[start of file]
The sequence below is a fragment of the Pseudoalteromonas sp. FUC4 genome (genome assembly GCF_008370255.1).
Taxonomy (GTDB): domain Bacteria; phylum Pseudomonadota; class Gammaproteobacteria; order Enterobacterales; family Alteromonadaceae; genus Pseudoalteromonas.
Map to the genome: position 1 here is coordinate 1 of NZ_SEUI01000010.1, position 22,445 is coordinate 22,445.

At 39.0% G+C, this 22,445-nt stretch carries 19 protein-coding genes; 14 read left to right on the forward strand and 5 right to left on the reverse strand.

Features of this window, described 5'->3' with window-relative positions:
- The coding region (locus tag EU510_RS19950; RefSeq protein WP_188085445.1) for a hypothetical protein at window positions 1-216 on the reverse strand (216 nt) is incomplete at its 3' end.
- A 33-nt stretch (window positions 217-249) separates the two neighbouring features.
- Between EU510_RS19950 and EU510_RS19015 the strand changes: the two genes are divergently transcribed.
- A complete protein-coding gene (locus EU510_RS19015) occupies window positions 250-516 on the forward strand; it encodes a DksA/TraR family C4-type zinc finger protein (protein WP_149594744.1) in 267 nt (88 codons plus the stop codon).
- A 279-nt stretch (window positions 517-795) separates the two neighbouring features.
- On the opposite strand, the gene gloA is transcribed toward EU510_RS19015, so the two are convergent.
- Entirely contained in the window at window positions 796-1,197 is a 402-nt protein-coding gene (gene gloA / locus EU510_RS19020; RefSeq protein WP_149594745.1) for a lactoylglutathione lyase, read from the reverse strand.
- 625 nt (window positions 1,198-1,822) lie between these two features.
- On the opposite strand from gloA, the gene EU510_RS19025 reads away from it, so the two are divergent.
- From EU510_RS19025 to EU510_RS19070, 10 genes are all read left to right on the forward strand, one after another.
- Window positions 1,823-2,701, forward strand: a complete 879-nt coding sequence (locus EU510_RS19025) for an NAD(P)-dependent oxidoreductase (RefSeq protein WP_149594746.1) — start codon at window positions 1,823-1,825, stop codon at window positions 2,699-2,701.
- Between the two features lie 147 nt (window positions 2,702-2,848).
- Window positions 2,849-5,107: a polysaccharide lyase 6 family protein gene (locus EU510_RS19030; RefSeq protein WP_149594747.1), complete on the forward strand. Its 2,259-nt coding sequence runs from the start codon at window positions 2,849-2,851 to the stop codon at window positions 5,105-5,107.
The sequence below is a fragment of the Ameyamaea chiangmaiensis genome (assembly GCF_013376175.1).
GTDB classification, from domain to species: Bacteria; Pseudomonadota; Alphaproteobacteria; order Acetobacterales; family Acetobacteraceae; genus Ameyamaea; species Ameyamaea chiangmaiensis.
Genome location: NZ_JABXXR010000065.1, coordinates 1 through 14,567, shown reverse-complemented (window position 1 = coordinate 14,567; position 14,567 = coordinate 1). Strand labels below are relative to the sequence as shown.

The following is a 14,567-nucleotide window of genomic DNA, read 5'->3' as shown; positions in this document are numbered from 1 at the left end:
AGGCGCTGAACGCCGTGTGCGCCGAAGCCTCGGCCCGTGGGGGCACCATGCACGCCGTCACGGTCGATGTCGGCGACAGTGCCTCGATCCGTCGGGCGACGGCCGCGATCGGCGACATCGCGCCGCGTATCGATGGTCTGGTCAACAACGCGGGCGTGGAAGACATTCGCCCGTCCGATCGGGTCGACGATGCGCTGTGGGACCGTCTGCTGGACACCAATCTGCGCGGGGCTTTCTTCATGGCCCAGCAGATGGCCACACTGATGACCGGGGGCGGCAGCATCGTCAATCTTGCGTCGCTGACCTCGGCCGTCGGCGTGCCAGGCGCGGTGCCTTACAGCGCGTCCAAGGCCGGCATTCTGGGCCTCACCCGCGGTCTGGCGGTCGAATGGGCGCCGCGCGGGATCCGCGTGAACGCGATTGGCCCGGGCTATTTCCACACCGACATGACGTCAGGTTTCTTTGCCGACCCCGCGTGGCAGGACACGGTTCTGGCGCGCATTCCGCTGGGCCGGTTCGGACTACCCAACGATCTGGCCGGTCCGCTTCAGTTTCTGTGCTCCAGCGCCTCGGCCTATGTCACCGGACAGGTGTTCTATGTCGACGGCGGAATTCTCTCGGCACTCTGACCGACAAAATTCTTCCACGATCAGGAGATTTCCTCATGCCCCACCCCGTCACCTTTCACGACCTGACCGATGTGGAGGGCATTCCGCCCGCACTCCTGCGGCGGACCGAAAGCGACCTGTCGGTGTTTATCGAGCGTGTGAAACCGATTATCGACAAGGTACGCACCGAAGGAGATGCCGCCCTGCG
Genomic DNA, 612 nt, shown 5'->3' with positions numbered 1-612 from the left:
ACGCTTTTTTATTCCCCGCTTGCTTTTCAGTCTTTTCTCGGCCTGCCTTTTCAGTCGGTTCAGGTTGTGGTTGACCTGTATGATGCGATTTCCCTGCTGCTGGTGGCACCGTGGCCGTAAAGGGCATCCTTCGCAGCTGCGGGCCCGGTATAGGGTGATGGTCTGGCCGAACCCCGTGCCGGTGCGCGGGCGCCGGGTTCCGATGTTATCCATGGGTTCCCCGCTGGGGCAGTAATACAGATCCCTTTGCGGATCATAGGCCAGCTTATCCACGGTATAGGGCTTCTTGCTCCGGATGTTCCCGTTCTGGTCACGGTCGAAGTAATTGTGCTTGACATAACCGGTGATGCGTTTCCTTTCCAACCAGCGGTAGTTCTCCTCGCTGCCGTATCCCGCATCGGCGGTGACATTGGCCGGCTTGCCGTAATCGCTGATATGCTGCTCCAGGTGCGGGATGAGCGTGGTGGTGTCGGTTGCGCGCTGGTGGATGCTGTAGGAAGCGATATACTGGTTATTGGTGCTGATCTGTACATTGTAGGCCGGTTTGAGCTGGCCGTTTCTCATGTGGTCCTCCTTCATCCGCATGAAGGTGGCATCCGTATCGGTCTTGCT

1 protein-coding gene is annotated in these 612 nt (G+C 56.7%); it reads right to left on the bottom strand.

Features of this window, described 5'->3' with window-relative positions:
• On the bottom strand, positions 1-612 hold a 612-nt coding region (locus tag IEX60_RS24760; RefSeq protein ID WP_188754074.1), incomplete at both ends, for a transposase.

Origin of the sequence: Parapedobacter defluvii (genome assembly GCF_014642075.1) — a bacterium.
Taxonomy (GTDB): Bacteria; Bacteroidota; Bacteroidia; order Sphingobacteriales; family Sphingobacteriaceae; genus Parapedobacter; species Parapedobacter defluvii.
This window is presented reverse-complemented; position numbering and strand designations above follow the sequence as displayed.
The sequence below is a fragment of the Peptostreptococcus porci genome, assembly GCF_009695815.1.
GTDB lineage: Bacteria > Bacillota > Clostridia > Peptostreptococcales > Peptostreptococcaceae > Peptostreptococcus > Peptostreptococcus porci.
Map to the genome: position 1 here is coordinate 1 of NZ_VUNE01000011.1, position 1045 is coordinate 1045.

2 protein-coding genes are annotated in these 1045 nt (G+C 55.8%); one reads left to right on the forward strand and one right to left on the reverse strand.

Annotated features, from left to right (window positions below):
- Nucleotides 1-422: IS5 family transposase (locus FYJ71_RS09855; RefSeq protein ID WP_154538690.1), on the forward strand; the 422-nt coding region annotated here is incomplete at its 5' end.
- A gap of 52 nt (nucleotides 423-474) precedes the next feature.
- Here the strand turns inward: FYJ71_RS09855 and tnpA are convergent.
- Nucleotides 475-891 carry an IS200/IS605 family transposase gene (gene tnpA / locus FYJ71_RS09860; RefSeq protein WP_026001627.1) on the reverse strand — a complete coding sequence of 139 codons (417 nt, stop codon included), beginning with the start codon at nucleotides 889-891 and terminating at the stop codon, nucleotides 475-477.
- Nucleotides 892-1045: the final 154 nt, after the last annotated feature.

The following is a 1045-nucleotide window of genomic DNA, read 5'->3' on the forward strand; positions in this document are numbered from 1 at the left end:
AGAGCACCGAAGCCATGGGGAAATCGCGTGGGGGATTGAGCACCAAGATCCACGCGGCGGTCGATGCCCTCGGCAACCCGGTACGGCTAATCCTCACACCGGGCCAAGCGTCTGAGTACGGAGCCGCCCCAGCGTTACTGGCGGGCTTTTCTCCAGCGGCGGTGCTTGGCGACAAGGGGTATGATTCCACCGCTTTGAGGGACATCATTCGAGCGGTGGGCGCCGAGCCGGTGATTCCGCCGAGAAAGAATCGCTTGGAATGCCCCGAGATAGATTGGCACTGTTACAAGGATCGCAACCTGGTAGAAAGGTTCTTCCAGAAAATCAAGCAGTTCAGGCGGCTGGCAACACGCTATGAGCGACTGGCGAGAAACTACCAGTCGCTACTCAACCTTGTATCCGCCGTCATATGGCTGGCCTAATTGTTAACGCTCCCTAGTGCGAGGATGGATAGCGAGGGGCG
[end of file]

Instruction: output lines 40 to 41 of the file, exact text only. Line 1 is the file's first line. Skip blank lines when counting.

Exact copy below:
- Nucleotides 475-891 carry an IS200/IS605 family transposase gene (gene tnpA / locus FYJ71_RS09860; RefSeq protein WP_026001627.1) on the reverse strand — a complete coding sequence of 139 codons (417 nt, stop codon included), beginning with the start codon at nucleotides 889-891 and terminating at the stop codon, nucleotides 475-477.
- Nucleotides 892-1045: the final 154 nt, after the last annotated feature.